Although moods influence the manner people experience and hear music (a line of thought not often taken into research considerations: Pekrun & Bruhn, 1986), here we shall examine the alleged effect of music on moods. On the basis of their experiences, all persons spontaneously confirmed this effect. If people did not experience these effects in form of mood changes and mood improvements, "mood management" as a motive for listening to music would certainly not be mentioned as frequently as it is (see Section 3). In their experiments on mood-management theory, Zillmann and his colleagues follow up on this idea (Zillmann, 1988a; 1988b, 2000) by deducing the effect from the selected stimuli. Measurements of mood changes were only undertaken in a few instances. According to Knobloch and Zillmann "the initial differentiation in mood had apparently dissipated during the 10-minute period in which the respondents could listen to the music where they liked most of the accessible selections" (2002, p. 261). What further proofs for the effects of music on mood could be stated? Forster, Jarmus, and Wunsch (1998) as well as Wunsch (1999, 2001) used diary entries to empirically trace mood changes, with initial moods, amount of attention paid to music, and personal characteristics as influential variables. According to that line of study, emotionally unstable, introverted persons are particularly successful in improving negative moods and, for this purpose, they listen longer to music than other groups of people. A number of studies about music effects on moods are available (for example, DeNora, 2000; North & Hargreaves, 2000; Rigg, 1983; Sloboda, O'Neill, & Ivaldi, 2001; Stratton & Zalanowski, 1989, 1991). Schoen and Gatewood (1927) presented the first big, systematic study of the influence of music on moods. Mood changes were not identified through before-after measurements of corresponding mood inventories, but were retrospectively recorded on questionnaires after music consumption (see Figure 3). Because of the open-ended questions or, as the case may be, of marking mood categories as yes/no, evaluation possibilities were limited, of course. The field phase of the study yielded the enormous number of 20,000 mood reports. The results showed that in most cases music changes moods--positively, to be precise. And, as a rule, the same music could have the same effect on different persons at different locations and at different times of the day. Considering the first result, we have to concede that the design of the study, that is, the questionnaire, almost forced the test subjects to document potential mood changes. And, in most cases, it is very likely that they did exactly that--even if music had little or no effect on them.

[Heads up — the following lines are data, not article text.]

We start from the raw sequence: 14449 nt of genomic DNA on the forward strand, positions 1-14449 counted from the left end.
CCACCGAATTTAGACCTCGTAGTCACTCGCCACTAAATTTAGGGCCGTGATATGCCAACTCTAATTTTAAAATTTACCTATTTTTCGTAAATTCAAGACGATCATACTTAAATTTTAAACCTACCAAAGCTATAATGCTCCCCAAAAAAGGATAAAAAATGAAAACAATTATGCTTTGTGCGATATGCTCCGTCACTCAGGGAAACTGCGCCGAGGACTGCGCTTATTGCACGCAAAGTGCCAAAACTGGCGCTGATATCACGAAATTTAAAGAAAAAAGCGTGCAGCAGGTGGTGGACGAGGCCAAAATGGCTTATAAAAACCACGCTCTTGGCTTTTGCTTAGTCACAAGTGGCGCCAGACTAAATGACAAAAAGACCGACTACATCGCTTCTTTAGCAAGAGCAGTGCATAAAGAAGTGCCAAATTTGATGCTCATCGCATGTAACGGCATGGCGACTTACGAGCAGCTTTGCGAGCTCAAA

Because we cannot consider all the studies that deal with the effect of music on moods or emotions here, we shall focus on two recent studies which claimed to have recorded daily usage of music. In interviews and observations of women in everyday life, DeNora (1999) identifies mood-management, as well as mood-adjustment-processes, which have been investigated experimentally by Knobloch and Zillmann (2002), and Knobloch (2003). Women gave a detailed description of how they succeeded in maintaining and even improving their moods and positive energies with the help of music (experimentally confirmed by North & Hargreaves, 2000). They also described how they successfully adjusted to activities such as housework and meeting other people. By means of "experience sampling," Sloboda, O'Neill, and Ivaldi (2001) collected data about the use and effects of music in daily life. They measured music's effects on the dimensions of "positivity," "present mindedness," and "arousal." For example, in the category "positivity" their subjects reported changes from "sad" to "happy," from "insecure" to "secure," or from "tense" to "relaxed." In the category "present-mindedness" they reported changes from "bored" to "interested," from "detached" to "intvolved," or from "nostalgic" to "in the present"; in the category "arousal," from "tired" to "energetic" or from "drowsy" to "alert." Table 8 shows how often positive and negative changes of moods were reported in each of the three dimensions. Overall positive changes prevail. Most negative changes occur in the subcategory present mindedness, which may be attributed to the fact that many people listen to music for nostalgic reasons and this was interpreted as a negative effect.


In addition Sloboda, O'Neill, and Ivaldi (2001) showed that mood changes were greater when people freely choose the music and, accordingly, regulated their moods in the desired direction.

Undoubtedly, music enables people to alter and change their moods. According to previous research this occurs particularly when the initial mood showed a negative valence; when, at the meta-level, it was experienced as negative; when the music listeners are introverted, neurotic, or emotionally unstable; and when they selected and decided upon the music by themselves. Moods in any particular context can be adjusted to an optimal level that is appropriate for the social situation and its activities but which seldom reaches extreme valences (Knobloch, 2003).

9. Effects of music in radio